Facing (Some) Freelancing Fears — Part 2

Posted by on May 26, 2011 in Art, Resources | 7 Comments

Wel­come back to Part 2 of Fac­ing (Some) Free­lanc­ing Fears. It’s a con­tin­u­a­tion of part 1, which you can find here.

Apolo­gies for the delay, I hope this helps you out if you’re think­ing of going, or are already tra­vers­ing this path.

Mar­cus Hits Me Back…

Hi Dar­ren

Thanks for reply­ing so quickly.

You’re def­i­nitely right about get­ting com­fort­able, I had a 2 year con­tract that ended a while ago and I got pretty lazy with that job. I stopped push­ing my art skills and busi­ness devel­op­ment dur­ing that period, so that when it came time to start free­lanc­ing full time again, it was almost like begin­ning again. It is def­i­nitely some­thing I need to be mind­ful of this time around.

I also agree with the sav­ings, 6 months of income reserve is def­i­nitely some­thing I will aim for. I recently bought an eBook from Illus­tra­tion Island which rec­om­mended 3 months, but 6 months would be best given my cir­cum­stances. I’ve got my finances in order, so my sav­ings are steadily climb­ing. Def­i­nitely going out a lot less, draw­ing more and sav­ing more money in the process.

Regard­ing my fears, I think it comes from a few things, I’m not totally sure.

Maybe it’s my pas­sive nature? I wasn’t par­tic­u­larly good at con­tact sports like foot­ball, because I would feel bad for knock­ing some­one down and would lit­er­ally stop to help them back up. It landed me on the bench a lot. I guess it’s why I got into golf.

When I was young, I was almost always alone, so I guess I like soli­tude. That soli­tude is per­haps what makes me fear­ful of get­ting into the whole com­mer­cial art scene I sup­pose. I fear my work is not good enough, that its not orig­i­nal. I dont have a style. I have always envied those with such an indi­vid­ual style. My art has been mostly self taught and it’s a lonely world to live in where I’m my only critic and my only client.

I recently went to book pub­lisher to see if I could get some work. They loved my stuff, and I need to make a port­fo­lio for them. So I have cre­ated some art to put into it…but not enough for a full folio, and I don’t know if I can moti­vate myself to con­tinue adding to it.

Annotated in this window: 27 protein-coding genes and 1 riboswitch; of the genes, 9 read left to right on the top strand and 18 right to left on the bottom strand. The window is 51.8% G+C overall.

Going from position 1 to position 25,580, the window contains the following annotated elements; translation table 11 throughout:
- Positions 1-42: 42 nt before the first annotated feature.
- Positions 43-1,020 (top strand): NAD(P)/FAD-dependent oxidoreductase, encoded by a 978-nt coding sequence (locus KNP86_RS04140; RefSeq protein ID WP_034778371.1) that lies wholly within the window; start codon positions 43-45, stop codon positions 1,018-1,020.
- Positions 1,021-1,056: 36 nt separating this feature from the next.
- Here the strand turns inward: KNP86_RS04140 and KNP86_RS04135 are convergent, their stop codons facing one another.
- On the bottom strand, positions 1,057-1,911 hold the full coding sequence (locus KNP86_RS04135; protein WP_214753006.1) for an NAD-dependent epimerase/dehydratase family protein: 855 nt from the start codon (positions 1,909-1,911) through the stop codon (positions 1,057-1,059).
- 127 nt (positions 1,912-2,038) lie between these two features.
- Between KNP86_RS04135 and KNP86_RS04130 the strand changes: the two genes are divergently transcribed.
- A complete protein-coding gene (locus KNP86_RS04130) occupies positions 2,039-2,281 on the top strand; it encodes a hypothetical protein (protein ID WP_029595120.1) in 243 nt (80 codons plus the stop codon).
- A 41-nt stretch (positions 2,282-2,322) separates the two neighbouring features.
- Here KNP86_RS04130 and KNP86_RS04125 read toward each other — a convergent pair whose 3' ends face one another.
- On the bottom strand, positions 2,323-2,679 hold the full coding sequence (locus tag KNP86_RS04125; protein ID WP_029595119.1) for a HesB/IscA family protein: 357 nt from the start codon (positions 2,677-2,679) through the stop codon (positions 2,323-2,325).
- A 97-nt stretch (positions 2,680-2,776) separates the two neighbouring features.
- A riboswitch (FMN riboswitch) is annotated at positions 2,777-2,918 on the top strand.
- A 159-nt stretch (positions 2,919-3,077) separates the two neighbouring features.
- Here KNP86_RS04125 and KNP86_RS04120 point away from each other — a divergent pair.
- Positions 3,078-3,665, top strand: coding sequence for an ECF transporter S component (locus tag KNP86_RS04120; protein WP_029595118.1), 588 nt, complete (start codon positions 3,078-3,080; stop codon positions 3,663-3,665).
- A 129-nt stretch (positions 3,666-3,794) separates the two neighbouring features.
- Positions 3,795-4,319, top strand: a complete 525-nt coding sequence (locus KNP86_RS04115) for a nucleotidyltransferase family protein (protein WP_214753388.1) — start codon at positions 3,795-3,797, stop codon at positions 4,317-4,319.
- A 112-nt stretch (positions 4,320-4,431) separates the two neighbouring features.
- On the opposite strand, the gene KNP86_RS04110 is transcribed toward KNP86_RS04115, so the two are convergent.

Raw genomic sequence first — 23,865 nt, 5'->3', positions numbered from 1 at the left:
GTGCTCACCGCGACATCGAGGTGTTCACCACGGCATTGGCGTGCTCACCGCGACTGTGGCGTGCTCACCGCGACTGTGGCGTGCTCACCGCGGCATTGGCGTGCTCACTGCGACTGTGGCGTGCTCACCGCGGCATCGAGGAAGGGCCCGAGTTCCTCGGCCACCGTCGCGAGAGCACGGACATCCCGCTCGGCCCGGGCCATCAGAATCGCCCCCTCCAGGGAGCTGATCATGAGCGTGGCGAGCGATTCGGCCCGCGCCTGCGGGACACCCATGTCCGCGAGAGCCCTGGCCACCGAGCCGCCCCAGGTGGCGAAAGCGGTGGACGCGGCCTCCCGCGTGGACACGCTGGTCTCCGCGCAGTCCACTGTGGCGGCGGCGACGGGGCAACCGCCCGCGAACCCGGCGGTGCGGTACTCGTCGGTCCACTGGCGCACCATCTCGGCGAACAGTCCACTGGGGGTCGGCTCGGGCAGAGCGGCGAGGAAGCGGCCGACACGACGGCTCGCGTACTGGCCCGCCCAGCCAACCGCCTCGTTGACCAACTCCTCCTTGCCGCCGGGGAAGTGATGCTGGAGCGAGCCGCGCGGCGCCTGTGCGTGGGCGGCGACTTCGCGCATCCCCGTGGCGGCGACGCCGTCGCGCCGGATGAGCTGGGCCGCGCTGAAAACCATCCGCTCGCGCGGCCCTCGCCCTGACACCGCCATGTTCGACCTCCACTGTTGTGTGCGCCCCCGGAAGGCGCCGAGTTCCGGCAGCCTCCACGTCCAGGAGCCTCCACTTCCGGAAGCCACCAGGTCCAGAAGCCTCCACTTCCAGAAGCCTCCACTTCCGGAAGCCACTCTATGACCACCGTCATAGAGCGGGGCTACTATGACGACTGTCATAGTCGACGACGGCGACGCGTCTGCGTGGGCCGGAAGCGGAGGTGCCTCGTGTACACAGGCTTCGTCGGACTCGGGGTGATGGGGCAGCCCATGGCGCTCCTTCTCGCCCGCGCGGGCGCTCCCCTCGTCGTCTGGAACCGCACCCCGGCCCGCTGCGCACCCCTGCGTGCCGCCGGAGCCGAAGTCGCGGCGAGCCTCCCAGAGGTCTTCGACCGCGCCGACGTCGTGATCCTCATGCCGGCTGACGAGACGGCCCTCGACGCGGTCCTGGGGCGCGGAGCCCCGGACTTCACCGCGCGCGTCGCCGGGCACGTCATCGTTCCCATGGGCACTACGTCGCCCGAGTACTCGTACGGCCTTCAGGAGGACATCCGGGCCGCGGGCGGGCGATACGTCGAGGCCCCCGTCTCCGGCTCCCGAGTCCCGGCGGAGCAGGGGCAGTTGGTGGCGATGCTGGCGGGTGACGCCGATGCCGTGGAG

It’s my fear sab­o­tag­ing me again. It’s so full on, I don’t feel like I deserve that kind of chance — I’m not estab­lished, I don’t know enough about art, I feel like I have just fluked my way to this point. It feels like I don’t know if I have done things the right way…people like my pic­tures and I don’t know why, so I don’t know if I can pro­duce more good work. I see other artists emerg­ing slowly, hav­ing exhi­bi­tions, going to schools…I have done none of this.

Do you know what I mean by a fluke? Like I have no real train­ing to fall back on. I went to Julian Ashton’s art school for 3 months, I found it really hard because it was so slow and it was very much all about draw­ing things per­fect which I got bored with. I appre­ci­ate Ashton’s, but it just wasn’t for me.


My Reply…

Hi again Marcus,

No prob­lems about the reply…you sound a lot like me ear­lier in my career. So, let me try to address each point you bring up.

Firstly, I think it’s great that you’re reach­ing out to oth­ers, try­ing to learn, read­ing books and teach­ing your­self. I think it’s impor­tant to recog­nise that, for peo­ple like us, a lot of this comes from an under­ly­ing feel­ing of  “I don’t know what I am doing!”

You never quite feel that you’re worth what you are charg­ing, even if it’s not that much, because you haven’t been schooled in art, it’s like you’re not wor­thy, so it makes you eter­nally curi­ous and you grab onto and remem­ber things other artists say, snip­pets of infor­ma­tion, here and there to some­how build up your under­stand­ing and con­fi­dence on how things are sup­posed to work.

As a self taught artist myself, I com­pletely under­stand where you are com­ing from. We sim­ply don’t have the voices of our teacher’s to help guide our path early in our careers, we don’t have the lux­ury of ask­ing our­selves what they would do in this or that situation.

The truth is, it’s a bless­ing in dis­guise and as long as you are mind­ful that you will always feel like you don’t know enough, it will serve you well in your career. I’ve been through and felt every­thing you listed, so find some com­fort in know­ing that you’re not alone. 7 years ago, I some­how lucked out and some­one started pay­ing me $300 a week ($14,400 p.a. — no pay for time off or breaks…all of it invari­able went to more art books hehe) to work as a con­cept artist. Not much money but I wasn’t going to com­plain as I’ve never been trained! I have even less school­ing than your 3 months, so you’re already ahead of me 🙂

The first 3 years of my career, I still felt every­thing was a fluke despite the fact that I was by that stage a senior con­cept artist and then an art direc­tor pre­sid­ing over other artists who did have qual­i­fi­ca­tions. Was it scary? Did I feel like I didn’t deserve it? Was it a fluke? I felt all those things. I did things one way, and peo­ple seemed to like it, but I didn’t know if it was the right way or not.